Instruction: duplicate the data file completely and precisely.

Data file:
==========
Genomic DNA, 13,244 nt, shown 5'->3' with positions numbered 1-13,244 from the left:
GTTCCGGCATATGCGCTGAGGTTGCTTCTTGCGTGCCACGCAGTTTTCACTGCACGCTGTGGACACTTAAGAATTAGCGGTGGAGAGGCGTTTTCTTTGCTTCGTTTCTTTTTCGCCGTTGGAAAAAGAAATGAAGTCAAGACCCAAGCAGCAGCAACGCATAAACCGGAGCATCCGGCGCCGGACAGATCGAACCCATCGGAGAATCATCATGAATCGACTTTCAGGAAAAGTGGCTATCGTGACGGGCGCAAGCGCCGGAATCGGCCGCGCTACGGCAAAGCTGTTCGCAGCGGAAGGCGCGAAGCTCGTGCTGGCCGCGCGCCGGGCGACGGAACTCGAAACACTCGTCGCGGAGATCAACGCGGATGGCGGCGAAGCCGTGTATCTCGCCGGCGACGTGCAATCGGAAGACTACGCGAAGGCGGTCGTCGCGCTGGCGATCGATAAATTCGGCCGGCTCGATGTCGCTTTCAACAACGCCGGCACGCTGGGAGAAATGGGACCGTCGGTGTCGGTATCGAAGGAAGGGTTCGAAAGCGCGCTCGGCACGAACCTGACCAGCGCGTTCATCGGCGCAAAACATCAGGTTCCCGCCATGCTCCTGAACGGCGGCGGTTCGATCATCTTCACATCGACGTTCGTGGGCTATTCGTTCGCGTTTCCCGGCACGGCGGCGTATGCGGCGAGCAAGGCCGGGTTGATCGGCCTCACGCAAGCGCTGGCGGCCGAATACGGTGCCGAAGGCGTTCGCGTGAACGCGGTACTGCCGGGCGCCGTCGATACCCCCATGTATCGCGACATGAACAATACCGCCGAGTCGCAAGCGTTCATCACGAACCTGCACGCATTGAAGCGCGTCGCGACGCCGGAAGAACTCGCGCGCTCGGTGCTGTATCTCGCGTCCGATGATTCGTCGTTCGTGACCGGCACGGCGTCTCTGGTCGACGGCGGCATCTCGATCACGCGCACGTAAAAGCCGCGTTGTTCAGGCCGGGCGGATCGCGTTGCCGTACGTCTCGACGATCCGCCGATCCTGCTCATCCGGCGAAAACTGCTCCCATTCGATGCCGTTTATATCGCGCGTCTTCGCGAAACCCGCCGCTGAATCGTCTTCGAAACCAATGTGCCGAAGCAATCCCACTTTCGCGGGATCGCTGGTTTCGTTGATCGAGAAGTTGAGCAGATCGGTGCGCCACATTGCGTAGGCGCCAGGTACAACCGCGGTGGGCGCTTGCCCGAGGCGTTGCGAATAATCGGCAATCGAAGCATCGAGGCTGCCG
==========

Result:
Genomic DNA, 13,244 nt, shown 5'->3' with positions numbered 1-13,244 from the left:
GTTCCGGCATATGCGCTGAGGTTGCTTCTTGCGTGCCACGCAGTTTTCACTGCACGCTGTGGACACTTAAGAATTAGCGGTGGAGAGGCGTTTTCTTTGCTTCGTTTCTTTTTCGCCGTTGGAAAAAGAAATGAAGTCAAGACCCAAGCAGCAGCAACGCATAAACCGGAGCATCCGGCGCCGGACAGATCGAACCCATCGGAGAATCATCATGAATCGACTTTCAGGAAAAGTGGCTATCGTGACGGGCGCAAGCGCCGGAATCGGCCGCGCTACGGCAAAGCTGTTCGCAGCGGAAGGCGCGAAGCTCGTGCTGGCCGCGCGCCGGGCGACGGAACTCGAAACACTCGTCGCGGAGATCAACGCGGATGGCGGCGAAGCCGTGTATCTCGCCGGCGACGTGCAATCGGAAGACTACGCGAAGGCGGTCGTCGCGCTGGCGATCGATAAATTCGGCCGGCTCGATGTCGCTTTCAACAACGCCGGCACGCTGGGAGAAATGGGACCGTCGGTGTCGGTATCGAAGGAAGGGTTCGAAAGCGCGCTCGGCACGAACCTGACCAGCGCGTTCATCGGCGCAAAACATCAGGTTCCCGCCATGCTCCTGAACGGCGGCGGTTCGATCATCTTCACATCGACGTTCGTGGGCTATTCGTTCGCGTTTCCCGGCACGGCGGCGTATGCGGCGAGCAAGGCCGGGTTGATCGGCCTCACGCAAGCGCTGGCGGCCGAATACGGTGCCGAAGGCGTTCGCGTGAACGCGGTACTGCCGGGCGCCGTCGATACCCCCATGTATCGCGACATGAACAATACCGCCGAGTCGCAAGCGTTCATCACGAACCTGCACGCATTGAAGCGCGTCGCGACGCCGGAAGAACTCGCGCGCTCGGTGCTGTATCTCGCGTCCGATGATTCGTCGTTCGTGACCGGCACGGCGTCTCTGGTCGACGGCGGCATCTCGATCACGCGCACGTAAAAGCCGCGTTGTTCAGGCCGGGCGGATCGCGTTGCCGTACGTCTCGACGATCCGCCGATCCTGCTCATCCGGCGAAAACTGCTCCCATTCGATGCCGTTTATATCGCGCGTCTTCGCGAAACCCGCCGCTGAATCGTCTTCGAAACCAATGTGCCGAAGCAATCCCACTTTCGCGGGATCGCTGGTTTCGTTGATCGAGAAGTTGAGCAGATCGGTGCGCCACATTGCGTAGGCGCCAGGTACAACCGCGGTGGGCGCTTGCCCGAGGCGTTGCGAATAATCGGCAATCGAAGCATCGAGGCTGCCG